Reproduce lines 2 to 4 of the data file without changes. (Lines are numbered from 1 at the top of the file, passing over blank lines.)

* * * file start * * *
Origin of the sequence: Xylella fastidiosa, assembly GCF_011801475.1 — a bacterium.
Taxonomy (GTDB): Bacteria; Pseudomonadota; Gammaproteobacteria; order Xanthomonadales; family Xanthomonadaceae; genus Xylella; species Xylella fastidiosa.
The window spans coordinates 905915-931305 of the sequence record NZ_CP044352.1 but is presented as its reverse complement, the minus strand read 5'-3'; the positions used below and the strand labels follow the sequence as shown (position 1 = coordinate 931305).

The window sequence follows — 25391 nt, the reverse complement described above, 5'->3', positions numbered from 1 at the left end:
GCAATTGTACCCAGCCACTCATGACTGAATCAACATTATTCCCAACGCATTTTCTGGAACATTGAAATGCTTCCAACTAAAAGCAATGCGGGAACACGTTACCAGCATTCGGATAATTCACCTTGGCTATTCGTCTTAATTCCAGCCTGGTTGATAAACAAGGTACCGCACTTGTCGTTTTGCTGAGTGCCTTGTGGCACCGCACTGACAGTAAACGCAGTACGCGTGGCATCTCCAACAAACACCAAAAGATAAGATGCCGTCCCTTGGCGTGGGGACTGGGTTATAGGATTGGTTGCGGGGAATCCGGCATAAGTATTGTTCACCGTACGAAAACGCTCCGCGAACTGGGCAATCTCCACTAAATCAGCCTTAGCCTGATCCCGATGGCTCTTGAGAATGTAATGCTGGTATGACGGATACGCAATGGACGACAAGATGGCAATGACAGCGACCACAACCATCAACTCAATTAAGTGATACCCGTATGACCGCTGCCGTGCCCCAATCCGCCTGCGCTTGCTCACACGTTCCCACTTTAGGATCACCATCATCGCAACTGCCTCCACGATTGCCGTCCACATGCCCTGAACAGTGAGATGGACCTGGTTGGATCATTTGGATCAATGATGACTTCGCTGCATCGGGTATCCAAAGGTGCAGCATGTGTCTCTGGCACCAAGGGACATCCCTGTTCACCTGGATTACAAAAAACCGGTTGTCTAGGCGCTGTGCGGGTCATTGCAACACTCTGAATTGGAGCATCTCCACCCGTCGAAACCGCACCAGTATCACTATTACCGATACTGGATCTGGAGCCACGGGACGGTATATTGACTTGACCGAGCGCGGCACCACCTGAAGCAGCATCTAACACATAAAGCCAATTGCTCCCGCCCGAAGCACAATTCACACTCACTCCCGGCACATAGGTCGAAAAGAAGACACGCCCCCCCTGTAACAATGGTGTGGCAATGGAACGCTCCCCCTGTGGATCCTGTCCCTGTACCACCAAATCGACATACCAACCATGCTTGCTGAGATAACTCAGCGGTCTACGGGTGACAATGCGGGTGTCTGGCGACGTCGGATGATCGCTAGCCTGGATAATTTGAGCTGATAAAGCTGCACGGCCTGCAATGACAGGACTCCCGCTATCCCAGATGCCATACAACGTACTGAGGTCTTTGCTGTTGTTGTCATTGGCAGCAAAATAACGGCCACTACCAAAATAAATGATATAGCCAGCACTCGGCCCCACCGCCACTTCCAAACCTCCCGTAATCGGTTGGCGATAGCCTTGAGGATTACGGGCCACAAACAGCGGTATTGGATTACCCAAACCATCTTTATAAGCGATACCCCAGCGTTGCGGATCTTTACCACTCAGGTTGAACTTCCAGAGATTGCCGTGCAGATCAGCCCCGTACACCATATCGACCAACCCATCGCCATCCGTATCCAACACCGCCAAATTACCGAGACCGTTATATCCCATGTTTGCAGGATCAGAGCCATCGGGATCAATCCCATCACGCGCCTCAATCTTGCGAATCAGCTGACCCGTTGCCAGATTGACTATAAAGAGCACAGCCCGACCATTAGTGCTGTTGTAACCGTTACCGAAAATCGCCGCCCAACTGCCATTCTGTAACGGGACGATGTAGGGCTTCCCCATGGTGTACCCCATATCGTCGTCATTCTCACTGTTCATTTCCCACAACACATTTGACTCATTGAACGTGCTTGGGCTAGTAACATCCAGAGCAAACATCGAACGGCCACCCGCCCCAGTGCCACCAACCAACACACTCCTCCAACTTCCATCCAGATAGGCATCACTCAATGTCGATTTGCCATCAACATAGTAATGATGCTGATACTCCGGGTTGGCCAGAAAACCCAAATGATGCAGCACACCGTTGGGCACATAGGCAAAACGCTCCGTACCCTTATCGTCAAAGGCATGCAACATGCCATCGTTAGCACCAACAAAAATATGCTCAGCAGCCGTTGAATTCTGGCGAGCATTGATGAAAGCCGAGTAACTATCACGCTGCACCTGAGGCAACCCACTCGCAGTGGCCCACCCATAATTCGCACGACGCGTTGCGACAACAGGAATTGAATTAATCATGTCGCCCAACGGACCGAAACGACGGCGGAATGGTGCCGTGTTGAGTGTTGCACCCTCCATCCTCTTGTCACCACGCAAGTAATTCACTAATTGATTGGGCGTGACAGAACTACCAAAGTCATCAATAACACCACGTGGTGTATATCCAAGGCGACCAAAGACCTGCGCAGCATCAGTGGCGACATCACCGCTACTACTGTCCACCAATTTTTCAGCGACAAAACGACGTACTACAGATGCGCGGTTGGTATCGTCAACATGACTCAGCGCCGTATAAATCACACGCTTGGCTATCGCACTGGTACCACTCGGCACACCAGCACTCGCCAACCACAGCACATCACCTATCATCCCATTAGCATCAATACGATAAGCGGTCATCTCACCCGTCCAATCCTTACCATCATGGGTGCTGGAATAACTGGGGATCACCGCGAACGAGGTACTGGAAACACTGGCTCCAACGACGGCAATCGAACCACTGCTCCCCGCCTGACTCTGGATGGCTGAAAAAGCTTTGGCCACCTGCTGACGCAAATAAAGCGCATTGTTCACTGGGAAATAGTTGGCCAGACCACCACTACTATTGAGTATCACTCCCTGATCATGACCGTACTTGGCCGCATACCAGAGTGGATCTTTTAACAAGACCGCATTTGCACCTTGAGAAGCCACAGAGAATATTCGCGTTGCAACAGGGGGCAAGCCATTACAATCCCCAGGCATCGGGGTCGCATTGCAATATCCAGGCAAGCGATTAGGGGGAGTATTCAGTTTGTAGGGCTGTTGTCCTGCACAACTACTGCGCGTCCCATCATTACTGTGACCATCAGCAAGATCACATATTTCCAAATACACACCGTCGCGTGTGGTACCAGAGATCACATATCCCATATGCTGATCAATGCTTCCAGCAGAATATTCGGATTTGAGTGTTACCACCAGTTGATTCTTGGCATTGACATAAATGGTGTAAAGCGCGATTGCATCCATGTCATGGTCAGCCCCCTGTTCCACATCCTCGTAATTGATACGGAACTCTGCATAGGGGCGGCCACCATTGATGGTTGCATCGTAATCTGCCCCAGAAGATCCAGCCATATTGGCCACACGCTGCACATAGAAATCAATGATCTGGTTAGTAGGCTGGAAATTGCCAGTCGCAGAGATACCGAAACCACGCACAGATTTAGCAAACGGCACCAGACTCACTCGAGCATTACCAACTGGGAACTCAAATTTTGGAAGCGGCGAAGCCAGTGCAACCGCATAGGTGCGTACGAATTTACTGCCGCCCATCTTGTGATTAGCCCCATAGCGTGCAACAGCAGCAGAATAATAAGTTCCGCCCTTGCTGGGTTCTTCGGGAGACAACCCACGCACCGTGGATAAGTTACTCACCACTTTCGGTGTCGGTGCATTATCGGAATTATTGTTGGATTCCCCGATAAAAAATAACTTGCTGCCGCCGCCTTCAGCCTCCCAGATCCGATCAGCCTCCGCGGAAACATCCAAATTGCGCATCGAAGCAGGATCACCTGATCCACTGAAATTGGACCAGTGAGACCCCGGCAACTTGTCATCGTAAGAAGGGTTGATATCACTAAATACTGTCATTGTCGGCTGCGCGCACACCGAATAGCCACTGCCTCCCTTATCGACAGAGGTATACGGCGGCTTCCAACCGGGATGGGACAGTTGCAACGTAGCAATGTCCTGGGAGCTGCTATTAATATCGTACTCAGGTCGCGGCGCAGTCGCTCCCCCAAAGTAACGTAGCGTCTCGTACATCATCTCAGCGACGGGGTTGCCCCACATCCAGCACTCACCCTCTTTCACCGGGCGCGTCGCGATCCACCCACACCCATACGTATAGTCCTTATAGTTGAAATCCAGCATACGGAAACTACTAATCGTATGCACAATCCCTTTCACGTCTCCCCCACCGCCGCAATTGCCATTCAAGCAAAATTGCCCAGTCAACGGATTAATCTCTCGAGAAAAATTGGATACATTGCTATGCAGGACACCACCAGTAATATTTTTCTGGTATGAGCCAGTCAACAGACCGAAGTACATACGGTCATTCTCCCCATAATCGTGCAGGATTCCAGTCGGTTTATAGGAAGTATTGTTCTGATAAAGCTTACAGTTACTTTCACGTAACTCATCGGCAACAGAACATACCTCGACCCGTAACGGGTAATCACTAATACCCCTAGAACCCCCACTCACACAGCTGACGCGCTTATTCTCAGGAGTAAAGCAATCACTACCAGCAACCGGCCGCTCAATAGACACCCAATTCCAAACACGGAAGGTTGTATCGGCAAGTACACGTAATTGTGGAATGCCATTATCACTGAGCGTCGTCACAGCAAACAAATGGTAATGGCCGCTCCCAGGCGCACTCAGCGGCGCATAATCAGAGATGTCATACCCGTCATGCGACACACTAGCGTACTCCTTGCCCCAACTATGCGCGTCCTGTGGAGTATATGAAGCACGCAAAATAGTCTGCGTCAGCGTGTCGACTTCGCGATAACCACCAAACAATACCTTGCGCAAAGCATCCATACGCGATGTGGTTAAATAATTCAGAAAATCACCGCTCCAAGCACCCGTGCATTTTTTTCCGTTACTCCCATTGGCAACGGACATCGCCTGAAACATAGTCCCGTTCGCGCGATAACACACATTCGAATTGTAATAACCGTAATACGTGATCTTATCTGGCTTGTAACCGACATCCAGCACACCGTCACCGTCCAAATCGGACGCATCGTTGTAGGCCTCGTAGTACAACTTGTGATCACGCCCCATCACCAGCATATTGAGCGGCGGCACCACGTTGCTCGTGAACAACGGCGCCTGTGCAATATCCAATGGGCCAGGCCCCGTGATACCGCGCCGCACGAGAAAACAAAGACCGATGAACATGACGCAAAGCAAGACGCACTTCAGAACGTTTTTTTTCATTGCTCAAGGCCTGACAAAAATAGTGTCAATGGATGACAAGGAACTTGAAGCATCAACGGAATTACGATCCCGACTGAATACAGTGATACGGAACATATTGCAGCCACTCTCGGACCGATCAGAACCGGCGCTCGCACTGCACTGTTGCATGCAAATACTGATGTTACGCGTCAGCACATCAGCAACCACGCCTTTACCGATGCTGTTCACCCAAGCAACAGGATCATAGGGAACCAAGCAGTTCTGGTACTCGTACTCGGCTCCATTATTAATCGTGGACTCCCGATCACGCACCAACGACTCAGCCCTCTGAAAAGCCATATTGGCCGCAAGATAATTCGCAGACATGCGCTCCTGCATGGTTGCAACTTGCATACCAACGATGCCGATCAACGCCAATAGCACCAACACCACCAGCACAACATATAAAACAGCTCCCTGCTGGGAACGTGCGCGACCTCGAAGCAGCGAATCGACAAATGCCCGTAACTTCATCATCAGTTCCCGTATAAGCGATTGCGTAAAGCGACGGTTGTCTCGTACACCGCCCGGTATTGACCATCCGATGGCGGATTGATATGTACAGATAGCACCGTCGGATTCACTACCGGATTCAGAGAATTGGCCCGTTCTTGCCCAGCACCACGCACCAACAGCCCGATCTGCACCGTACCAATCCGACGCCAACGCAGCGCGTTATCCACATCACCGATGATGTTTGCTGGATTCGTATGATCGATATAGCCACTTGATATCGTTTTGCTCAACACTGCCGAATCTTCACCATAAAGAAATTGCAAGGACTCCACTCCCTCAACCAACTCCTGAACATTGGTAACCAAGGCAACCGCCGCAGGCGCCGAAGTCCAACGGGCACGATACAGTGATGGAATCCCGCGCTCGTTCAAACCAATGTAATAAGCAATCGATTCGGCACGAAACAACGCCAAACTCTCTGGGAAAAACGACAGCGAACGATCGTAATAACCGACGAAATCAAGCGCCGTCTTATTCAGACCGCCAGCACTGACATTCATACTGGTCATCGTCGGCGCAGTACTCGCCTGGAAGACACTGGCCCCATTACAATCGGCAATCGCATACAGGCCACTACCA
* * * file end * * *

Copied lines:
Taxonomy (GTDB): Bacteria; Pseudomonadota; Gammaproteobacteria; order Xanthomonadales; family Xanthomonadaceae; genus Xylella; species Xylella fastidiosa.
The window spans coordinates 905915-931305 of the sequence record NZ_CP044352.1 but is presented as its reverse complement, the minus strand read 5'-3'; the positions used below and the strand labels follow the sequence as shown (position 1 = coordinate 931305).

The window sequence follows — 25391 nt, the reverse complement described above, 5'->3', positions numbered from 1 at the left end: